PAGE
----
The time has come. You have on a full face of makeup, your hair is perfectly pinned and sprayed, you’re in your uniform or costume, and you’re on deck to perform next. You’re starting to get those butterflies in your stomach, and your mind starts racing through your routine, trying to make sure that you feel fully prepared. Finally, the announcer calls your name and you walk out to perform.
But wait … suddenly, those butterflies disappear and are replaced with full confidence because you know you’ve done absolutely everything you could to prepare for this performance, and now you’re ready to just go out there and have fun with it!
It would be nice if it were that easy, right?
Well here’s a secret, it can be that easy! Of course getting ready for a performance takes A LOT of work, but there are a few things that you can do to make your day less stressful and more fun. I have listed below my top five helpful tips for getting ready for performances, so hopefully these can help some of you out there as well. Enjoy!
1. Get plenty of rest
Although most of us have trouble sleeping before a big performance or competition due to being nervous or anxious, it is CRUCIAL that we get our rest so that we’re energized and feeling our absolute best the next morning. Nothing is worse than having to wake up at 5 a.m. feeling like you got hit by a bus when you know that you have an extremely long day ahead. Most dance and cheer competitions can start as early as 7 a.m. and end at midnight or later. I’ve even been to competitions where I didn’t get home until almost 3 a.m.! You look your best and you feel your best when you are completely rested, so do whatever you have to do to get your eight hours of sleep in the night before a big performance.
2. Pack your bag the night before
Do a final item check the NIGHT BEFORE your performance to make sure you have absolutely everything you need. It is much more beneficial to your sanity to be able to just wake up, get dressed and head out. Packing your bag the morning of a performance often leads to forgotten items and panic. Trust me, save your friends or family the trip of having to bring you your ONE missing item such as a hair bow, glove or dance shoe. They are definitely not going to be happy if that happens, and neither will you.
3. Take time to get mentally prepared for your performance
Whether it’s the night before while you’re in bed, or backstage five minutes before you go on, always take a moment to listen to your routine and mentally picture exactly how you would want to see yourself doing it. The more you prepare mentally, the better you will look. Just make sure to pack your iPod & headphones, find a place where you can be alone, and close your eyes and get lost in your performance. It always helps your nerves to be able to listen to your music one last time before you go on stage.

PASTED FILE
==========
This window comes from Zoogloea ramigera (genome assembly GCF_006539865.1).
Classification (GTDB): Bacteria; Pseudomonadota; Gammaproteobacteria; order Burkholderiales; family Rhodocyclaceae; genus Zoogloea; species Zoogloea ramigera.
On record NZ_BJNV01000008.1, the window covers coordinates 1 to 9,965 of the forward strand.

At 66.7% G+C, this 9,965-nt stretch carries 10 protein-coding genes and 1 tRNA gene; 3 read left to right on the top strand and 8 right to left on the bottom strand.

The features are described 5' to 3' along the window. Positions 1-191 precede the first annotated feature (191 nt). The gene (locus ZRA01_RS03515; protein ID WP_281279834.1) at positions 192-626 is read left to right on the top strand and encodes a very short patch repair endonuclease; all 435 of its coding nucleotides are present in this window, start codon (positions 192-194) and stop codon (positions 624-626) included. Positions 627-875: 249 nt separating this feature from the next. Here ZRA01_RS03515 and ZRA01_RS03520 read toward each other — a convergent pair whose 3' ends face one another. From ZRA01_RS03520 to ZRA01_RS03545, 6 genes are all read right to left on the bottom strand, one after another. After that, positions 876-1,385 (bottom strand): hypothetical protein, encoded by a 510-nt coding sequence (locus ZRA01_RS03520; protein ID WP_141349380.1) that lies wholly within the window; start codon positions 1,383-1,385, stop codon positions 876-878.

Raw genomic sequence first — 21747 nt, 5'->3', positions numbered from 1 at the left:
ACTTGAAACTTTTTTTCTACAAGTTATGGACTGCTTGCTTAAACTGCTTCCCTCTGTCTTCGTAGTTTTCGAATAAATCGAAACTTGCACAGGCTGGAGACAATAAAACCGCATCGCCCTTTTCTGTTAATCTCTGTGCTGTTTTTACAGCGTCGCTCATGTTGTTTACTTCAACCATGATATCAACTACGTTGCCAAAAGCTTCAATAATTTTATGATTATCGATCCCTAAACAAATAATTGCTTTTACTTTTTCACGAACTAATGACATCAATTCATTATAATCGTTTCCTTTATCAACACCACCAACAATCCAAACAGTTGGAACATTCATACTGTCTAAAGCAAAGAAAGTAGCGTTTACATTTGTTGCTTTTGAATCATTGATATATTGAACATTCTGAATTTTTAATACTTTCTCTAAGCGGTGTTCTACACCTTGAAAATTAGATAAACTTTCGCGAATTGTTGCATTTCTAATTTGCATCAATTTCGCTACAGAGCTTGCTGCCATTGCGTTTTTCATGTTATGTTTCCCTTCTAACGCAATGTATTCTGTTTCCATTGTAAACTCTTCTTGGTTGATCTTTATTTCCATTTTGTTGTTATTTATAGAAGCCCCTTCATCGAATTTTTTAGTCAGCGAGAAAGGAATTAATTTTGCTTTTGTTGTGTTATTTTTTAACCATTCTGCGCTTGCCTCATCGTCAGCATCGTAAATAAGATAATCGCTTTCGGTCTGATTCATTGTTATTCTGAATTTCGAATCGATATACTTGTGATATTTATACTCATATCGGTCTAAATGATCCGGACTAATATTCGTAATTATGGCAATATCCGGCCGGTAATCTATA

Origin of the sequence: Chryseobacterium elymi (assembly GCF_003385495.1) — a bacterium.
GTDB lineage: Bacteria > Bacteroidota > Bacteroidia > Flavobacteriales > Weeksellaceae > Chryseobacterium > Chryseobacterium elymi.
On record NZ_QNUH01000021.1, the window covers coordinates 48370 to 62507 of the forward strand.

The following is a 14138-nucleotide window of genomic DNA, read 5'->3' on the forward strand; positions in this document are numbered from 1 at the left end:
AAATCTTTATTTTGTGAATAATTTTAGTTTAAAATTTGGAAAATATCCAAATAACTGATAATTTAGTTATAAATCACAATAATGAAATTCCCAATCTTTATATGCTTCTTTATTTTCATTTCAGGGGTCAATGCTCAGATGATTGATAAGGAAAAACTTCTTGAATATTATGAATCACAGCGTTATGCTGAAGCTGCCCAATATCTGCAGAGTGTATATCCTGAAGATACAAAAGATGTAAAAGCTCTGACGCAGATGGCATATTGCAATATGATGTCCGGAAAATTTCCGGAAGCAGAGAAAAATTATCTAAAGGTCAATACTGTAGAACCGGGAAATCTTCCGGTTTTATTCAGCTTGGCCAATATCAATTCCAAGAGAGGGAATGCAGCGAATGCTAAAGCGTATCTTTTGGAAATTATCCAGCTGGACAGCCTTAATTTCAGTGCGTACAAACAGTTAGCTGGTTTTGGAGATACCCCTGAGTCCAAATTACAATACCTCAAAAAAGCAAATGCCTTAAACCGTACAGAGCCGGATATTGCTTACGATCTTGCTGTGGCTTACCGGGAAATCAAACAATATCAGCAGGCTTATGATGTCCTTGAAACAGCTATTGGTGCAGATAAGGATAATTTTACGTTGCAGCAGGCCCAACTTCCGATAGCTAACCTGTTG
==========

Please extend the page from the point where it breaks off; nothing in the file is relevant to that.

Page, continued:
4. HAVE FUN WITH IT
Showmanship is everything, so make sure that no matter what, you get into your performance and have fun. If you’re supposed to smile, SMILE BIG! If you’re supposed to be mad, then look mad. No matter what emotion or character you’re portraying, make it larger than life and show the judges and the audience that you’re having fun and trying your absolute best. My older sister always told me, “If you don’t feel like you’re going to get sick when you walk off that stage, then you’re not performing big enough.” Remember, it’s your time to shine so don’t let anything hold you back.
5. Take time to unwind and appreciate your performance
You got up early, you gave it your all, you received your results and now it’s time to go home. By this point, you’re exhausted and ready to just take a shower and get in bed. Whether you finished in first place or came in dead last, always remind yourself how hard you worked to prepare. If you made a mistake don’t let it get you down. Before you go to bed just think through the day and remember what parts of your performance you were proud of and go to sleep feeling happy about what you accomplished.
As dancers or cheerleaders, it is often very easy to be too critical of ourselves. We all put way too much time and effort into preparing for our performances to not feel good about them. The most important part about performing is having fun and 100 percent loving what you are doing. Being on stage should not be scary or stressful; it should be the one place that you feel most comfortable.
“The medals don’t mean anything and the glory doesn’t last. It’s all about your happiness. The rewards are going to come, but my happiness is just loving the sport and having fun performing.”
This quote by Jackie Joyner-Kersee sums up my thoughts perfectly. I hope these tips have been helpful, and I wish you all the best of luck in your future performances!